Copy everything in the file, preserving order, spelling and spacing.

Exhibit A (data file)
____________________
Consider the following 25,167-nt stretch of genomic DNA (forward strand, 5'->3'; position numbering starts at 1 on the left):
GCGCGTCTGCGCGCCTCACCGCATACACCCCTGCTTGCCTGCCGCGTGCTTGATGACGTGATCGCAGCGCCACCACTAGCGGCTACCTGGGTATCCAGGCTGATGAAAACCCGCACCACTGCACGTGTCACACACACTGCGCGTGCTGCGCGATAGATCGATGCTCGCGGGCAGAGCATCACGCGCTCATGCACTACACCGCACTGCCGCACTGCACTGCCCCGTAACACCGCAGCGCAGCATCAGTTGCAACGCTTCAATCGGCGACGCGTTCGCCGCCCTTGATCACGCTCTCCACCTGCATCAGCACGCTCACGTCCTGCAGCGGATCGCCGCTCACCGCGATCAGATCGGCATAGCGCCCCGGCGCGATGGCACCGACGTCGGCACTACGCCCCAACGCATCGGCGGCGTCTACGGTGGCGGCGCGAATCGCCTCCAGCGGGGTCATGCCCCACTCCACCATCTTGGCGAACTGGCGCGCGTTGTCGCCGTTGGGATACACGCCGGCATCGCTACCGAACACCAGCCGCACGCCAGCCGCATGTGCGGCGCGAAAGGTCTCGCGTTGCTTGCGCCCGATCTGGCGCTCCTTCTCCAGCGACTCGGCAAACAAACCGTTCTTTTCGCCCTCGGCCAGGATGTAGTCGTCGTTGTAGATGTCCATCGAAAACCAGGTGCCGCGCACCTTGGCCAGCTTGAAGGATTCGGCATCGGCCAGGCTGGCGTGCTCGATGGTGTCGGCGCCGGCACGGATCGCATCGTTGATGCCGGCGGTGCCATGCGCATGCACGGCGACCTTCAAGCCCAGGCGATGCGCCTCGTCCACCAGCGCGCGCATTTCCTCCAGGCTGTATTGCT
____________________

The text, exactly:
Consider the following 25,167-nt stretch of genomic DNA (forward strand, 5'->3'; position numbering starts at 1 on the left):
GCGCGTCTGCGCGCCTCACCGCATACACCCCTGCTTGCCTGCCGCGTGCTTGATGACGTGATCGCAGCGCCACCACTAGCGGCTACCTGGGTATCCAGGCTGATGAAAACCCGCACCACTGCACGTGTCACACACACTGCGCGTGCTGCGCGATAGATCGATGCTCGCGGGCAGAGCATCACGCGCTCATGCACTACACCGCACTGCCGCACTGCACTGCCCCGTAACACCGCAGCGCAGCATCAGTTGCAACGCTTCAATCGGCGACGCGTTCGCCGCCCTTGATCACGCTCTCCACCTGCATCAGCACGCTCACGTCCTGCAGCGGATCGCCGCTCACCGCGATCAGATCGGCATAGCGCCCCGGCGCGATGGCACCGACGTCGGCACTACGCCCCAACGCATCGGCGGCGTCTACGGTGGCGGCGCGAATCGCCTCCAGCGGGGTCATGCCCCACTCCACCATCTTGGCGAACTGGCGCGCGTTGTCGCCGTTGGGATACACGCCGGCATCGCTACCGAACACCAGCCGCACGCCAGCCGCATGTGCGGCGCGAAAGGTCTCGCGTTGCTTGCGCCCGATCTGGCGCTCCTTCTCCAGCGACTCGGCAAACAAACCGTTCTTTTCGCCCTCGGCCAGGATGTAGTCGTCGTTGTAGATGTCCATCGAAAACCAGGTGCCGCGCACCTTGGCCAGCTTGAAGGATTCGGCATCGGCCAGGCTGGCGTGCTCGATGGTGTCGGCGCCGGCACGGATCGCATCGTTGATGCCGGCGGTGCCATGCGCATGCACGGCGACCTTCAAGCCCAGGCGATGCGCCTCGTCCACCAGCGCGCGCATTTCCTCCAGGCTGTATTGCT